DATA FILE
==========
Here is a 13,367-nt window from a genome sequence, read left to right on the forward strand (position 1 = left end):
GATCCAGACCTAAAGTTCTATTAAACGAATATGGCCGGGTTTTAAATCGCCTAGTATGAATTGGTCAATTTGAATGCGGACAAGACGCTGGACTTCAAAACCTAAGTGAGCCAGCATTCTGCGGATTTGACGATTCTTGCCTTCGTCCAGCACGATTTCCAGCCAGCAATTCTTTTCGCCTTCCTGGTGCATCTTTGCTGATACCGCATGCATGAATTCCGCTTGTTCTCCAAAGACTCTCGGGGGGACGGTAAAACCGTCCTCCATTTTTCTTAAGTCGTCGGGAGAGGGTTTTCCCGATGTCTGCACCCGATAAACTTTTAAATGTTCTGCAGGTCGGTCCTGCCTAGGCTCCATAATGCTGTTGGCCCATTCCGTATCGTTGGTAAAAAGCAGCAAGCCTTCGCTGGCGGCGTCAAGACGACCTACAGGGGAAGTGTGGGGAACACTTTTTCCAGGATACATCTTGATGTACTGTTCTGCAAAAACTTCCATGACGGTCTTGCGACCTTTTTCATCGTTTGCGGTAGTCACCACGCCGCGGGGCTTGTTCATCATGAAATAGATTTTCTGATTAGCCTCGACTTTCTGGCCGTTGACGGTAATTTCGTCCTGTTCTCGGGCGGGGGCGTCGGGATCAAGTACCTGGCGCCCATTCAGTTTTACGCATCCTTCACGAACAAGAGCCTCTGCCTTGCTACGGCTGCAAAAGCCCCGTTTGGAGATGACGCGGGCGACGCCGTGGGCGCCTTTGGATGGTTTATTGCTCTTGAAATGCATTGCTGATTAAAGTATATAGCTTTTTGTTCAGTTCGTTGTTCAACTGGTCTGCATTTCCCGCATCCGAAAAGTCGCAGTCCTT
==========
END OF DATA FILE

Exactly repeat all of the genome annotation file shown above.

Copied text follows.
Here is a 13,367-nt window from a genome sequence, read left to right on the forward strand (position 1 = left end):
GATCCAGACCTAAAGTTCTATTAAACGAATATGGCCGGGTTTTAAATCGCCTAGTATGAATTGGTCAATTTGAATGCGGACAAGACGCTGGACTTCAAAACCTAAGTGAGCCAGCATTCTGCGGATTTGACGATTCTTGCCTTCGTCCAGCACGATTTCCAGCCAGCAATTCTTTTCGCCTTCCTGGTGCATCTTTGCTGATACCGCATGCATGAATTCCGCTTGTTCTCCAAAGACTCTCGGGGGGACGGTAAAACCGTCCTCCATTTTTCTTAAGTCGTCGGGAGAGGGTTTTCCCGATGTCTGCACCCGATAAACTTTTAAATGTTCTGCAGGTCGGTCCTGCCTAGGCTCCATAATGCTGTTGGCCCATTCCGTATCGTTGGTAAAAAGCAGCAAGCCTTCGCTGGCGGCGTCAAGACGACCTACAGGGGAAGTGTGGGGAACACTTTTTCCAGGATACATCTTGATGTACTGTTCTGCAAAAACTTCCATGACGGTCTTGCGACCTTTTTCATCGTTTGCGGTAGTCACCACGCCGCGGGGCTTGTTCATCATGAAATAGATTTTCTGATTAGCCTCGACTTTCTGGCCGTTGACGGTAATTTCGTCCTGTTCTCGGGCGGGGGCGTCGGGATCAAGTACCTGGCGCCCATTCAGTTTTACGCATCCTTCACGAACAAGAGCCTCTGCCTTGCTACGGCTGCAAAAGCCCCGTTTGGAGATGACGCGGGCGACGCCGTGGGCGCCTTTGGATGGTTTATTGCTCTTGAAATGCATTGCTGATTAAAGTATATAGCTTTTTGTTCAGTTCGTTGTTCAACTGGTCTGCATTTCCCGCATCCGAAAAGTCGCAGTCCTT